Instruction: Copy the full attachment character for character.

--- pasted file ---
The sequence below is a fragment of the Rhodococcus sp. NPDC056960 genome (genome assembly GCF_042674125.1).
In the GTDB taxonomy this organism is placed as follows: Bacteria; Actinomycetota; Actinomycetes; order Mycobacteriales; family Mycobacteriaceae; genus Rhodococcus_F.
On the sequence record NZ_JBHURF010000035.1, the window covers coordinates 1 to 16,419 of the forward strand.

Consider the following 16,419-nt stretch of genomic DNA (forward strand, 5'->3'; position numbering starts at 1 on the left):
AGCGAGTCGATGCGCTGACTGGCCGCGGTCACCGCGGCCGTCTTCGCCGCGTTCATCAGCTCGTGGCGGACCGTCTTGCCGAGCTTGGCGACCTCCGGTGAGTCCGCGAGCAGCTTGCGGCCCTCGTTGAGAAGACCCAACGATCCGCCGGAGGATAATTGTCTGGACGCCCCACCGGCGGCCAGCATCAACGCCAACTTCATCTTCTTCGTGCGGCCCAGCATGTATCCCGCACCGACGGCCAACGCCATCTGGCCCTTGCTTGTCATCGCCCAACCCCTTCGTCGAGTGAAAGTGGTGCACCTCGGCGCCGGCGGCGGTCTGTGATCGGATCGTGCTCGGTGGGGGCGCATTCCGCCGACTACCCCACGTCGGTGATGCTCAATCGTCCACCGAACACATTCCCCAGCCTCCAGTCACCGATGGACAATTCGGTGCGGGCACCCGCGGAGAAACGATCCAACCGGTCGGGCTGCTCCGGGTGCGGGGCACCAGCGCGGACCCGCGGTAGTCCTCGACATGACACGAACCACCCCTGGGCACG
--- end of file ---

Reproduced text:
The sequence below is a fragment of the Rhodococcus sp. NPDC056960 genome (genome assembly GCF_042674125.1).
In the GTDB taxonomy this organism is placed as follows: Bacteria; Actinomycetota; Actinomycetes; order Mycobacteriales; family Mycobacteriaceae; genus Rhodococcus_F.
On the sequence record NZ_JBHURF010000035.1, the window covers coordinates 1 to 16,419 of the forward strand.

Consider the following 16,419-nt stretch of genomic DNA (forward strand, 5'->3'; position numbering starts at 1 on the left):
AGCGAGTCGATGCGCTGACTGGCCGCGGTCACCGCGGCCGTCTTCGCCGCGTTCATCAGCTCGTGGCGGACCGTCTTGCCGAGCTTGGCGACCTCCGGTGAGTCCGCGAGCAGCTTGCGGCCCTCGTTGAGAAGACCCAACGATCCGCCGGAGGATAATTGTCTGGACGCCCCACCGGCGGCCAGCATCAACGCCAACTTCATCTTCTTCGTGCGGCCCAGCATGTATCCCGCACCGACGGCCAACGCCATCTGGCCCTTGCTTGTCATCGCCCAACCCCTTCGTCGAGTGAAAGTGGTGCACCTCGGCGCCGGCGGCGGTCTGTGATCGGATCGTGCTCGGTGGGGGCGCATTCCGCCGACTACCCCACGTCGGTGATGCTCAATCGTCCACCGAACACATTCCCCAGCCTCCAGTCACCGATGGACAATTCGGTGCGGGCACCCGCGGAGAAACGATCCAACCGGTCGGGCTGCTCCGGGTGCGGGGCACCAGCGCGGACCCGCGGTAGTCCTCGACATGACACGAACCACCCCTGGGCACG